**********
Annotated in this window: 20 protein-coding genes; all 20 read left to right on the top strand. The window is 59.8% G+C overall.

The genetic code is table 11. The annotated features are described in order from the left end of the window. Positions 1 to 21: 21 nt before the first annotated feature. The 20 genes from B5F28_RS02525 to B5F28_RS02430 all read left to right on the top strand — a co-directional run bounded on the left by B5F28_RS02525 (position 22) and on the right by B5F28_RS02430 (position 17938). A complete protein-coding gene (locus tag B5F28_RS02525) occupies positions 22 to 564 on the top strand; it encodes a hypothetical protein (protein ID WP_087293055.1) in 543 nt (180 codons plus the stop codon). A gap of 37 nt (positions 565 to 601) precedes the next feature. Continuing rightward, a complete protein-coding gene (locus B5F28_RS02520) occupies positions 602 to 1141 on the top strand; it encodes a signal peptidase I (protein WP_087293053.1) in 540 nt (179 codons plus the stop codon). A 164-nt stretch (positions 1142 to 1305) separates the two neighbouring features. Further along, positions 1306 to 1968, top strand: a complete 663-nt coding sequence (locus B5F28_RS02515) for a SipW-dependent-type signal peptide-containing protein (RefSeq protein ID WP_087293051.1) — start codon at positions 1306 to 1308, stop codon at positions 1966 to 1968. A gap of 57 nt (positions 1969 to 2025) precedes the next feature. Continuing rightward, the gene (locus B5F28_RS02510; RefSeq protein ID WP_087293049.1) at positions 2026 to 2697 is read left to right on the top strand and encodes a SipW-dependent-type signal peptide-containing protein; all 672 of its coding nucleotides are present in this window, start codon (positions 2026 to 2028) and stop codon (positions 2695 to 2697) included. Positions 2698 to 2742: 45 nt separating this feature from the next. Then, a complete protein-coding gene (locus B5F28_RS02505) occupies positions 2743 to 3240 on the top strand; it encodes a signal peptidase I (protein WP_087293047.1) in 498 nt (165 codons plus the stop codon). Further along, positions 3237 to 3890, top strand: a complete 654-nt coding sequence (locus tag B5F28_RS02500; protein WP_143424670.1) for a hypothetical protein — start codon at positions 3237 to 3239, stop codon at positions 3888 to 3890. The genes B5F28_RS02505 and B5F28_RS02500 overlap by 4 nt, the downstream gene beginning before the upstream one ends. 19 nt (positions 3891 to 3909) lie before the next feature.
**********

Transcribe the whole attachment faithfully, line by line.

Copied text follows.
Annotated in this window: 20 protein-coding genes; all 20 read left to right on the top strand. The window is 59.8% G+C overall.

The genetic code is table 11. The annotated features are described in order from the left end of the window. Positions 1 to 21: 21 nt before the first annotated feature. The 20 genes from B5F28_RS02525 to B5F28_RS02430 all read left to right on the top strand — a co-directional run bounded on the left by B5F28_RS02525 (position 22) and on the right by B5F28_RS02430 (position 17938). A complete protein-coding gene (locus tag B5F28_RS02525) occupies positions 22 to 564 on the top strand; it encodes a hypothetical protein (protein ID WP_087293055.1) in 543 nt (180 codons plus the stop codon). A gap of 37 nt (positions 565 to 601) precedes the next feature. Continuing rightward, a complete protein-coding gene (locus B5F28_RS02520) occupies positions 602 to 1141 on the top strand; it encodes a signal peptidase I (protein WP_087293053.1) in 540 nt (179 codons plus the stop codon). A 164-nt stretch (positions 1142 to 1305) separates the two neighbouring features. Further along, positions 1306 to 1968, top strand: a complete 663-nt coding sequence (locus B5F28_RS02515) for a SipW-dependent-type signal peptide-containing protein (RefSeq protein ID WP_087293051.1) — start codon at positions 1306 to 1308, stop codon at positions 1966 to 1968. A gap of 57 nt (positions 1969 to 2025) precedes the next feature. Continuing rightward, the gene (locus B5F28_RS02510; RefSeq protein ID WP_087293049.1) at positions 2026 to 2697 is read left to right on the top strand and encodes a SipW-dependent-type signal peptide-containing protein; all 672 of its coding nucleotides are present in this window, start codon (positions 2026 to 2028) and stop codon (positions 2695 to 2697) included. Positions 2698 to 2742: 45 nt separating this feature from the next. Then, a complete protein-coding gene (locus B5F28_RS02505) occupies positions 2743 to 3240 on the top strand; it encodes a signal peptidase I (protein WP_087293047.1) in 498 nt (165 codons plus the stop codon). Further along, positions 3237 to 3890, top strand: a complete 654-nt coding sequence (locus tag B5F28_RS02500; protein WP_143424670.1) for a hypothetical protein — start codon at positions 3237 to 3239, stop codon at positions 3888 to 3890. The genes B5F28_RS02505 and B5F28_RS02500 overlap by 4 nt, the downstream gene beginning before the upstream one ends. 19 nt (positions 3891 to 3909) lie before the next feature.